Qualitative researchers have few strict guidelines for when to stop the data collection process. Criteria include: 1) exhaustion of resources; 2) emergence of regularities; and 3) overextension, or going too far beyond the boundaries of the research ( ). The decision to stop sampling must take into account the research goals, the need to achieve depth through triangulation of data sources, and the possibility of greater breadth through examination of a variety of sampling sites.
Bogdan and Biklen define qualitative data analysis as "working with data, organizing it, breaking it into manageable units, synthesizing it, searching for patterns, discovering what is important and what is to be learned, and deciding what you will tell others" ( ). Qualitative researchers tend to use inductive analysis of data, meaning that the critical themes emerge out of the data ( ). Qualitative analysis requires some creativity, for the challenge is to place the raw data into logical, meaningful categories; to examine them in a holistic fashion; and to find a way to communicate this interpretation to others.
There are several considerations when deciding to adopt a qualitative research methodology. Strauss and Corbin ( ) claim that qualitative methods can be used to better understand any phenomenon about which little is yet known. They can also be used to gain new perspectives on things about which much is already known, or to gain more in-depth information that may be difficult to convey quantitatively. Thus, qualitative methods are appropriate in situations where one needs to first identify the variables that might later be tested quantitatively, or where the researcher has determined that quantitative measures cannot adequately describe or interpret a situation. Research problems tend to be framed as open-ended questions that will support discovery of new information. Greene's 1994 study of women in the trades, for example, asked " What personal characteristics do tradeswomen have in common? In what way, if any, did role models contribute to women's choices to work in the trades?"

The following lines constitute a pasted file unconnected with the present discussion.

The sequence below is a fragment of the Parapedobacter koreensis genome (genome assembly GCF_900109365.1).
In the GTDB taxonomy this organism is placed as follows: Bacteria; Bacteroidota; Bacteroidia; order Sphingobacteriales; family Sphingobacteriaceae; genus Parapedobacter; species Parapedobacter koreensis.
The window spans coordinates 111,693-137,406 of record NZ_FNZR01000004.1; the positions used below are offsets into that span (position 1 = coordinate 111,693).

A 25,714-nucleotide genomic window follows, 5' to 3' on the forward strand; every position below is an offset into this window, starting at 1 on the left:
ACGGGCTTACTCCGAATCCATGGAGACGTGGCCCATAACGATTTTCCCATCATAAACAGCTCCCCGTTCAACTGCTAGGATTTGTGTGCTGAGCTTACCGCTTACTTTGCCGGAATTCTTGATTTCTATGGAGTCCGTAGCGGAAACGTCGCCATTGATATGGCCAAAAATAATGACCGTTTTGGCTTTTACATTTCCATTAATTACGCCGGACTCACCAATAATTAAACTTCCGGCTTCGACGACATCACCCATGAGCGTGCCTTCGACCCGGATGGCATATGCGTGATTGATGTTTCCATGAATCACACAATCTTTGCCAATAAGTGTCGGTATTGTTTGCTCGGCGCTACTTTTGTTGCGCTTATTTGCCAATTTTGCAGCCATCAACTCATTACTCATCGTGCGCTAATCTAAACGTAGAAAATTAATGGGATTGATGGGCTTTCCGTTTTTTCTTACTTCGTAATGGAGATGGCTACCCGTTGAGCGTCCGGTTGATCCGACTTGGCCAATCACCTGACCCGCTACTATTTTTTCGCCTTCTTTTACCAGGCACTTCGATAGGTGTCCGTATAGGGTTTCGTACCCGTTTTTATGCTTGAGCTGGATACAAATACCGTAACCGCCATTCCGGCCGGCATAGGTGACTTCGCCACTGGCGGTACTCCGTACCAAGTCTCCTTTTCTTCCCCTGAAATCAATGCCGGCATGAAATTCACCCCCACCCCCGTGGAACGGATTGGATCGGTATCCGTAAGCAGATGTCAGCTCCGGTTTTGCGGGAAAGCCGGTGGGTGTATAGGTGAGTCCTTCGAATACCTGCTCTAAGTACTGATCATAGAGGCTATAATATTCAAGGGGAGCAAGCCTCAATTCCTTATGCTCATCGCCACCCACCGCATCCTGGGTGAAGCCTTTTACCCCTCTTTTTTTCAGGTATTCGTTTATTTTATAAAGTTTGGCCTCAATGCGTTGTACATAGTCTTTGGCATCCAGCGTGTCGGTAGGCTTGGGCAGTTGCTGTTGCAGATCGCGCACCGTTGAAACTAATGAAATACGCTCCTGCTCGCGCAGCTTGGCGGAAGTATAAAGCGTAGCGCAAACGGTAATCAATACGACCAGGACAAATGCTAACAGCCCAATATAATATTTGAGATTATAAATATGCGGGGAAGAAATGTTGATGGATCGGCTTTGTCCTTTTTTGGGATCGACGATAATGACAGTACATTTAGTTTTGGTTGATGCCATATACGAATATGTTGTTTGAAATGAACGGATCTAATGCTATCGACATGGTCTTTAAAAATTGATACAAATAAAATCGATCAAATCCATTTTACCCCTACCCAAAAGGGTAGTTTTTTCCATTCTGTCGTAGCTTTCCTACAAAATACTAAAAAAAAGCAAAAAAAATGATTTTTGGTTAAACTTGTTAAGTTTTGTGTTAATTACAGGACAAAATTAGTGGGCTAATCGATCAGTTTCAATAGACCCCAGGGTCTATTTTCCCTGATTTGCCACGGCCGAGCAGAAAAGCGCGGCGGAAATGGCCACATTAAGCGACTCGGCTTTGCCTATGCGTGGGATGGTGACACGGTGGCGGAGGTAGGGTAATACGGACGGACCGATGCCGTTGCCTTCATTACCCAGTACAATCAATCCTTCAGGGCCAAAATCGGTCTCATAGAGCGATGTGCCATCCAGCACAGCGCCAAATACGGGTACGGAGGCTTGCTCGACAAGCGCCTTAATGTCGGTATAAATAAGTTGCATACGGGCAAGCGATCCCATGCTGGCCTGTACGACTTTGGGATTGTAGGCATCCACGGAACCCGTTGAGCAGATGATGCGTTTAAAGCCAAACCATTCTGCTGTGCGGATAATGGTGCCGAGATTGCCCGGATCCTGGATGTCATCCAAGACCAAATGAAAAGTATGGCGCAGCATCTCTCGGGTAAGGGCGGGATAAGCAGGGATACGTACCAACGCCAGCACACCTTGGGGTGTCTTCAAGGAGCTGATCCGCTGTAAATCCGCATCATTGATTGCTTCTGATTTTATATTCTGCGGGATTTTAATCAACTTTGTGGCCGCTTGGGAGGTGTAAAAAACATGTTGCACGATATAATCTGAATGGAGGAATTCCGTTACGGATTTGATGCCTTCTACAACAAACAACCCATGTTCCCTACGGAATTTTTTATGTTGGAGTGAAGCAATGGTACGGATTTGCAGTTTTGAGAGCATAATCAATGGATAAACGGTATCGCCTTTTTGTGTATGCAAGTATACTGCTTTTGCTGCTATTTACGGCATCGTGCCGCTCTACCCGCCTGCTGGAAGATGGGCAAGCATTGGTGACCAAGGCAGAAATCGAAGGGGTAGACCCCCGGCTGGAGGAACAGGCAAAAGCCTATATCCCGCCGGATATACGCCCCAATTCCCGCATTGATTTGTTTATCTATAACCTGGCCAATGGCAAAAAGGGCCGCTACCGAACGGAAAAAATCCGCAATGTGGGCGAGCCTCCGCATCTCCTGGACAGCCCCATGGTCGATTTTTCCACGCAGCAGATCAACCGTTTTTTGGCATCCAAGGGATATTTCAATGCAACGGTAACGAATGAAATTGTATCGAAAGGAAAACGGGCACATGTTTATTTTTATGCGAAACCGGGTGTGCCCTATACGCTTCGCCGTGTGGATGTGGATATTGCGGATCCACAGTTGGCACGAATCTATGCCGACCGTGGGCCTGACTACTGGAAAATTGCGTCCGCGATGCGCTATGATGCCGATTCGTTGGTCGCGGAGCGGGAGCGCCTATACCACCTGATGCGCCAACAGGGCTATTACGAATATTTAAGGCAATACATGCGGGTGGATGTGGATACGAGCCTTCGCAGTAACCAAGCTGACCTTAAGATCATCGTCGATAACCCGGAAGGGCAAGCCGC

The ability of qualitative data to more fully describe a phenomenon is an important consideration not only from the researcher's perspective, but from the reader's perspective as well. "If you want people to understand better than they otherwise might, provide them information in the form in which they usually experience it" ( ). Qualitative research reports, typically rich with detail and insights into participants' experiences of the world, "may be epistemologically in harmony with the reader's experience" ( ) and thus more meaningful.
Several writers have identified what they consider to be the prominent characteristics of qualitative, or naturalistic, research (see, for example: ). The list that follows represents a synthesis of these authors' descriptions of qualitative research:
More recently, others have called for an expansion in the types of research methods used. Of the 220 reports included in Zuga's review of technology education-related research ( ), only 16 are identified as having used qualitative methods, and Zuga notes that many of those studies were conducted outside the United States. Johnson ( ) suggests that technology educators "engage in research that probes for deeper understanding rather than examining surface features." He notes that qualitative methodologies are powerful tools for enhancing our understanding of teaching and learning, and that they have "gained increasing acceptance in recent years" (p. 4).